AdRotate Free will be crippled?
Thanks for your plugin. I’ve been using it for a couple a months now and it’s working great.
I had a quick look at your new website and saw the feature comparison list between your new Pro version and this one. The Pro version seems to be more or less the same as this current free one, while the next free version seems to be a crippled. Is this right?
From your website, these are the features that will not be available in the plugin available here in the WP repository as they are clearly marked with red X’s:
Maximum clicks for schedules
Maximum impressions for schedules
Couple adverts to advertisers
Overview of adverts
Advertisers submit new ads
Statistics for advertisers
Global statistics for admins
Automated database maintenance
These features are already present in this version though. Does that page have incorrect information? I’m confused by the contradicting information and would like to plan accordingly.
None of those features cripple the plugin if left out as they are not part (or not considered part of) the core plugin.
If you need those features you’re going to need AdRotate Pro.
you play with some word here…
you suppress these feature and let them in the pro version
need some money ?
When I purchase a premium theme or plugin, I do it because it offers me something more than the free version. Obviously, your Pro version now offers something more than the free version, but only because you have reduced the functionality of that version. I don’t think I’m alone in thinking that this is the wrong way to encourage people to upgrade.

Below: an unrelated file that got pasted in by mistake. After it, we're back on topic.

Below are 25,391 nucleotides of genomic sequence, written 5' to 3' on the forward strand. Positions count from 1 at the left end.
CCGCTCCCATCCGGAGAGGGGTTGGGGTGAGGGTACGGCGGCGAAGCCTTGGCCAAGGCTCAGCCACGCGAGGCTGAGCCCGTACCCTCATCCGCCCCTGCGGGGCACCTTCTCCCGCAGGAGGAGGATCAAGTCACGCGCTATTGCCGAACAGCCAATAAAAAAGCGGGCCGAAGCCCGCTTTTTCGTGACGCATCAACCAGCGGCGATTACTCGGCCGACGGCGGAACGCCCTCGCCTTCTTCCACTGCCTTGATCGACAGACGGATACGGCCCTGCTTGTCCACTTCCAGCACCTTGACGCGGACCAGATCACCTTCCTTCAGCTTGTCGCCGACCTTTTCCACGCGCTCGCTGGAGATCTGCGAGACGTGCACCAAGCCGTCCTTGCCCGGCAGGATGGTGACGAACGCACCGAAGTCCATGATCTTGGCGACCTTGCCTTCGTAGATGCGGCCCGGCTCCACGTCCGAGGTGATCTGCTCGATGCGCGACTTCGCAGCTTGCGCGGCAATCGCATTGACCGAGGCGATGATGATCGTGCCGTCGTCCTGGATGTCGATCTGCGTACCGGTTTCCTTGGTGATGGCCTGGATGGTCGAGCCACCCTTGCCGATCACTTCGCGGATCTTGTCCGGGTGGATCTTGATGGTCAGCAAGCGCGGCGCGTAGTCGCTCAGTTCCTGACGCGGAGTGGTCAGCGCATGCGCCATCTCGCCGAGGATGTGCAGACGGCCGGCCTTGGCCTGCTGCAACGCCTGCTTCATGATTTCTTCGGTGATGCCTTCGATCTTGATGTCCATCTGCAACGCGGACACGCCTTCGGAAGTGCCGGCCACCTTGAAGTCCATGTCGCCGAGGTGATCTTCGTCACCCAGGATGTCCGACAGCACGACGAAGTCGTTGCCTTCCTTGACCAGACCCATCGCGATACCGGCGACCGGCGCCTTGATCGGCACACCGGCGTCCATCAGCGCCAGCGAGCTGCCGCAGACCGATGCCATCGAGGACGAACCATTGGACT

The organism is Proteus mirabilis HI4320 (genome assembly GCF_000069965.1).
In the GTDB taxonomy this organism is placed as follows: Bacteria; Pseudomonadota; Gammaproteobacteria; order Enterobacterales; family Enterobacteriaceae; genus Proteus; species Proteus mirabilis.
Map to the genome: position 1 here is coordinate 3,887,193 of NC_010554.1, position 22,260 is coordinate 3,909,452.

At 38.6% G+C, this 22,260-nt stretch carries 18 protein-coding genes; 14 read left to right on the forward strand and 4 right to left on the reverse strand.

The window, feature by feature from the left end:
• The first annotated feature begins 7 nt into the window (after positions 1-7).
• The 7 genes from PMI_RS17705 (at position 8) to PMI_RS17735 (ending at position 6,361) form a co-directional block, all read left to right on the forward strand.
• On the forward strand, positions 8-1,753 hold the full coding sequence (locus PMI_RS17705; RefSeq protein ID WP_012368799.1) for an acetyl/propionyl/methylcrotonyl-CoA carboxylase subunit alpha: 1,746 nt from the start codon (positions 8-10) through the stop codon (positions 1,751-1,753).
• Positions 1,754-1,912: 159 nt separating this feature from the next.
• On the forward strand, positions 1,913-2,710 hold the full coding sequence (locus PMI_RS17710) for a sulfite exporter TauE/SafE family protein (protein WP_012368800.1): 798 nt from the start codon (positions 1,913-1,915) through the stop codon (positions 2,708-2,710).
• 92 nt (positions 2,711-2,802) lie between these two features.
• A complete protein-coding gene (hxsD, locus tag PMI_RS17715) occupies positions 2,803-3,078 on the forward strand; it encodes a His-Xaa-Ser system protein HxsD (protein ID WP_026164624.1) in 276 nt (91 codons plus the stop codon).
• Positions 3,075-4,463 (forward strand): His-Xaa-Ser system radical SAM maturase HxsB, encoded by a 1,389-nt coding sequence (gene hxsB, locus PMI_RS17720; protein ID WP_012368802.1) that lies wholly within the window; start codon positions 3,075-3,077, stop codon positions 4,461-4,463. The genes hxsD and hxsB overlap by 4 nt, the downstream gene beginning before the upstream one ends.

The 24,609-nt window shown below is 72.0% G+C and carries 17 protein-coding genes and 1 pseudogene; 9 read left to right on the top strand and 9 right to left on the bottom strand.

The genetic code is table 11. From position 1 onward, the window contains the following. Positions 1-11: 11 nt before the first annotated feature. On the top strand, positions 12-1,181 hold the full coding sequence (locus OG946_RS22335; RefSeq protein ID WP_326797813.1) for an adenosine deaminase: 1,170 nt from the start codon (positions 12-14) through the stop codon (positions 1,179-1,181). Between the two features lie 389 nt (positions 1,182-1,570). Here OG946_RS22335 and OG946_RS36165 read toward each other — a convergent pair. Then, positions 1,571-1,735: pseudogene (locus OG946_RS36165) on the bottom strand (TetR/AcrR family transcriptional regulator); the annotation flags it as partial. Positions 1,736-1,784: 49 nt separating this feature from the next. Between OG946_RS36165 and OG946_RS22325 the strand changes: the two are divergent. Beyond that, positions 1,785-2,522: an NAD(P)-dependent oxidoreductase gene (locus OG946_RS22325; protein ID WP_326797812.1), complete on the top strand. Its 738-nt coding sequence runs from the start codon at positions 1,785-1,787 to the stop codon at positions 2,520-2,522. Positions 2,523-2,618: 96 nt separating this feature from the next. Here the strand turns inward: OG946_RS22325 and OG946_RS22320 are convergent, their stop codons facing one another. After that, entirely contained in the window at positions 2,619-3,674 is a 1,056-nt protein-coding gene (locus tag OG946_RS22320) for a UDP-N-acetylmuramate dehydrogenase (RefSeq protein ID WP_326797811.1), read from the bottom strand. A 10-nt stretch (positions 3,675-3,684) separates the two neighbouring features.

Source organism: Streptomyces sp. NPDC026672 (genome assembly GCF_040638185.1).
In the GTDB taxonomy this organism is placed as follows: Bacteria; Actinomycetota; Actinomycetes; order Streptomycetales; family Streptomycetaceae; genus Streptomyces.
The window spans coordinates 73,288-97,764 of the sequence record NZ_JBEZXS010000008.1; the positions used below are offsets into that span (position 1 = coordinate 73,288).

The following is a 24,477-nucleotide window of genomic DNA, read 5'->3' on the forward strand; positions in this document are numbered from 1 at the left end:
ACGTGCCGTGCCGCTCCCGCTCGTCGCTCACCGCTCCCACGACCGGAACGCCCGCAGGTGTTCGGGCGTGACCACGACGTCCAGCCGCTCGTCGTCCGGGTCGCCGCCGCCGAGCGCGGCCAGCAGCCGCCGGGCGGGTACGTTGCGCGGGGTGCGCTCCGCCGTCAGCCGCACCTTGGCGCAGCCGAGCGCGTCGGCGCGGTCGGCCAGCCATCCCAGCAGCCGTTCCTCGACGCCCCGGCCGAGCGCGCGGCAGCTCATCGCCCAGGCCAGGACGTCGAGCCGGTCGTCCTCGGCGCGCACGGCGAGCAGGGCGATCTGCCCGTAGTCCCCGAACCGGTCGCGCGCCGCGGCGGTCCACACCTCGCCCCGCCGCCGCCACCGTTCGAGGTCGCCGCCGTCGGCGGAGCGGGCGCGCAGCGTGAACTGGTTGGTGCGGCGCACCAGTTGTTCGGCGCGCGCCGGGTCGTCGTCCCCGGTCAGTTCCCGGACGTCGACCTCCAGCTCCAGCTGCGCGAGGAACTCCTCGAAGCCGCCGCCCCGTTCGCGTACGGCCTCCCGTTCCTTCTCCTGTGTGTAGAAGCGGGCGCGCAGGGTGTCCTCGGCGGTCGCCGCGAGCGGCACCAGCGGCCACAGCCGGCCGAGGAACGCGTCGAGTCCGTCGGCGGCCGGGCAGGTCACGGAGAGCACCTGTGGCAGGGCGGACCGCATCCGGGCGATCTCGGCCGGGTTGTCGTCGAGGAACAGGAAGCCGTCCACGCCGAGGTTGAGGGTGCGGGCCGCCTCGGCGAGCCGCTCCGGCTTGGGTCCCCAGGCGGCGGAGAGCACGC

It’s dirty and underhanded. Will switch to another plugin. Will not suppport developers who use bait and switch tactics.
Yeah, AdRotate Free is not same AdRotate anymore. Lot of features was deleted in sake for paid Pro version.
Read more feedback about it here:
I have to chime in here as well. What a gross disservice to generate revenue. I have clients that use both the free and pro version. Those who were using free are now trapped by the simple CRIPPLING of the “weight” feature.
Worse, I am having to delete and re-write all ads that had weight set.
If anything this is a great reason to download a plugin as opposed to installing it via the back end of WordPress installs. It allows you to keep the older version just in case something like this happens.
Next thing you know you will have purchased the “PRO” version and along will come the “Super Pro” version and again, features will disappear. Sure, that scenario is lame and unlikely, but to I think it is pretty lame to de-feature a free plugin feature instead of building new, desireable tools like scrolling ad blocks.
Gee, the last thing you want to do is have people come in here, leave an opinion, a rating and then start shopping for a replacement tool.
My personal opinion:
1. Removing a ton of important features from a plugin is crippling the plugin. One guess for why a plugin developer might claim that it isn’t is because he figured it’d be the best way to make money and he would like it to have no downsides. Cognitive dissonance is an amazing feature of human brain that causes our thinking do this: “I made a choice”, combined with “I value my capability for rational thought” so “that choice must be great”.